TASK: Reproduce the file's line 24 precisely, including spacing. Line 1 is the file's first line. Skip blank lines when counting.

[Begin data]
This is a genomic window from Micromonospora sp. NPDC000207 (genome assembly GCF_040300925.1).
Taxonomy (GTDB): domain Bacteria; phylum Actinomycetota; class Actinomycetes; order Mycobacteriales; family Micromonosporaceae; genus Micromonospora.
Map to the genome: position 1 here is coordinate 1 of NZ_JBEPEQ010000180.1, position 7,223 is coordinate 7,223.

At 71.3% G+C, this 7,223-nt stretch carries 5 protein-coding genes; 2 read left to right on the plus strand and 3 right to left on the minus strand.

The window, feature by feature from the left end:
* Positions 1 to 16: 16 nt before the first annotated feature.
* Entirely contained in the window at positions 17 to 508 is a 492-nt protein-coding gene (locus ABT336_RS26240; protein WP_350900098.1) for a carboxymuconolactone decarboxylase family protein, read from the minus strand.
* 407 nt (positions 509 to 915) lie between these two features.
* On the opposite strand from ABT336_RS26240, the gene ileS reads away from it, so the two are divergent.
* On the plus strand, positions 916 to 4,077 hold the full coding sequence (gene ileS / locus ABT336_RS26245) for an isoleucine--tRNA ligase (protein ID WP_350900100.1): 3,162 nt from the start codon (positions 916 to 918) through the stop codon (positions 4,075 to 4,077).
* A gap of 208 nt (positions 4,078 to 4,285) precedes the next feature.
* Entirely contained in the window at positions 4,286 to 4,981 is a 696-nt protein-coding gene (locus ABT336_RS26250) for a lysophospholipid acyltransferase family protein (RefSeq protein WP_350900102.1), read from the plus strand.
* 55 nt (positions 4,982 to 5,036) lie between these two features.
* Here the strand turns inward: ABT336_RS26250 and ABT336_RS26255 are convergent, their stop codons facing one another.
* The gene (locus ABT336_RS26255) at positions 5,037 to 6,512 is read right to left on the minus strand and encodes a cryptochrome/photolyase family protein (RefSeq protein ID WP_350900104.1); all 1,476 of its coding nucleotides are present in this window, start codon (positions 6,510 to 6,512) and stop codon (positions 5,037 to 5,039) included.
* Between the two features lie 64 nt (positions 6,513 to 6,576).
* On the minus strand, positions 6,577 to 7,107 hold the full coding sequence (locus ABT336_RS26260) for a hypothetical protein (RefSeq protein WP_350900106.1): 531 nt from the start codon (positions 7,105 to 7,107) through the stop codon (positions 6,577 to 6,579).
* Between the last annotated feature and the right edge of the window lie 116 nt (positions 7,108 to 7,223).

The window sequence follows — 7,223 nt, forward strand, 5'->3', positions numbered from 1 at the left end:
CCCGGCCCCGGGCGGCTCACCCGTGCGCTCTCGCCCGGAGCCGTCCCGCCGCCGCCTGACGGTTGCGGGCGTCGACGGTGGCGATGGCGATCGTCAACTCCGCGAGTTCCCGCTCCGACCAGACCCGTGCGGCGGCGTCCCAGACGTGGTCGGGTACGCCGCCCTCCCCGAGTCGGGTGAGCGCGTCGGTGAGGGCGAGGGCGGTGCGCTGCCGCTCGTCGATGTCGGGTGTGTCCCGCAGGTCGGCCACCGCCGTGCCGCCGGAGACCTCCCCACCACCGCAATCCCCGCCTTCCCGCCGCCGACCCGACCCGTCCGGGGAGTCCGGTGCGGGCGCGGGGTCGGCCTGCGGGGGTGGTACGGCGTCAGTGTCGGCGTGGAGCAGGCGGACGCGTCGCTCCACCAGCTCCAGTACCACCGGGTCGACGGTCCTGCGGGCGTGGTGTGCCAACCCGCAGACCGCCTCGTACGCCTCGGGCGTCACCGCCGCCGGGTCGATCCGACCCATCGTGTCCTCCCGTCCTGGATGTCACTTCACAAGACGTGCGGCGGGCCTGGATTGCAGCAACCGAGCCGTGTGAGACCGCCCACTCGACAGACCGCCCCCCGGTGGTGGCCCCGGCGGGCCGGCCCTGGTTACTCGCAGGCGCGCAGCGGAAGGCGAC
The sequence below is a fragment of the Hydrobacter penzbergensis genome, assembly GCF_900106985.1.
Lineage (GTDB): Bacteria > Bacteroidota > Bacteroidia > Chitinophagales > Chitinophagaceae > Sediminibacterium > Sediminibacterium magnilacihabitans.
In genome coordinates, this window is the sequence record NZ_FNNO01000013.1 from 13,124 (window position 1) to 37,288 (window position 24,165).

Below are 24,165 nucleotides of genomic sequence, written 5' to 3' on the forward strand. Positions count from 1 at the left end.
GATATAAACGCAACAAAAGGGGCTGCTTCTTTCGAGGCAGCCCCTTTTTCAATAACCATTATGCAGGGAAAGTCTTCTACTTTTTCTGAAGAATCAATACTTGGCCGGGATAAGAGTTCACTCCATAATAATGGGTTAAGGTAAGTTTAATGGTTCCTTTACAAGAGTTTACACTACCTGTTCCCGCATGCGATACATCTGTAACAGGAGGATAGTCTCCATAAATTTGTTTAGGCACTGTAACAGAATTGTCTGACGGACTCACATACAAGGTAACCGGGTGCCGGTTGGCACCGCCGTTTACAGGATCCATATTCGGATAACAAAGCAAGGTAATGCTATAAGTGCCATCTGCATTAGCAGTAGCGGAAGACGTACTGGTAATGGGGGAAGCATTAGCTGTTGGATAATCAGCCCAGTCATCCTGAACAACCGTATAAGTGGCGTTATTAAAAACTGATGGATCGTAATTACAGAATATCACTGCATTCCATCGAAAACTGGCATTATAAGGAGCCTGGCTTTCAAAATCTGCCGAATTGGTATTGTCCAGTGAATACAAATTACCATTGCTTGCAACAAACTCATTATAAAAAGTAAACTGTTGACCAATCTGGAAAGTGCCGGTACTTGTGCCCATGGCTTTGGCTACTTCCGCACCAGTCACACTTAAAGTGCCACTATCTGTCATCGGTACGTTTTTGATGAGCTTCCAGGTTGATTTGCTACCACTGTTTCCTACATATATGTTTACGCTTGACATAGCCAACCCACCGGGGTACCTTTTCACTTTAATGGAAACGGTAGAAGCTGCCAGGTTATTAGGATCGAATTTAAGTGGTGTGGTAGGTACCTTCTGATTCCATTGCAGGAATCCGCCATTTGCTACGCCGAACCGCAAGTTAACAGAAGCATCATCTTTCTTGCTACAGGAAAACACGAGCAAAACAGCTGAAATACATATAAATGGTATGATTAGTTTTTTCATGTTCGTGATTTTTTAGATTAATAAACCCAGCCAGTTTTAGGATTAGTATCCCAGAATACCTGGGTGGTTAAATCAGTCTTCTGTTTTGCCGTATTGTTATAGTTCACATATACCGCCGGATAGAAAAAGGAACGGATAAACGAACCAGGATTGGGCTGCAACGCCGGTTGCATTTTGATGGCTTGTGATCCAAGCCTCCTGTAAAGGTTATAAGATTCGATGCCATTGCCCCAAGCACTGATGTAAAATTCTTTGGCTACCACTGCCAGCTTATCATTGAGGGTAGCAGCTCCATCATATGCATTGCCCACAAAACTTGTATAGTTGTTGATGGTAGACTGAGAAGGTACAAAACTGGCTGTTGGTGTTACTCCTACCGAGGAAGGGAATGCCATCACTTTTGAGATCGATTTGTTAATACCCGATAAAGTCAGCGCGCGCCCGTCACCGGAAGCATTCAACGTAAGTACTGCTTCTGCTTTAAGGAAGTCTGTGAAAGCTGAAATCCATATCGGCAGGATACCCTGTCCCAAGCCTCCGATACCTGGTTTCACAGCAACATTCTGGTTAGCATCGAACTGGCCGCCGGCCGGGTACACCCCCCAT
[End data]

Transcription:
Below are 24,165 nucleotides of genomic sequence, written 5' to 3' on the forward strand. Positions count from 1 at the left end.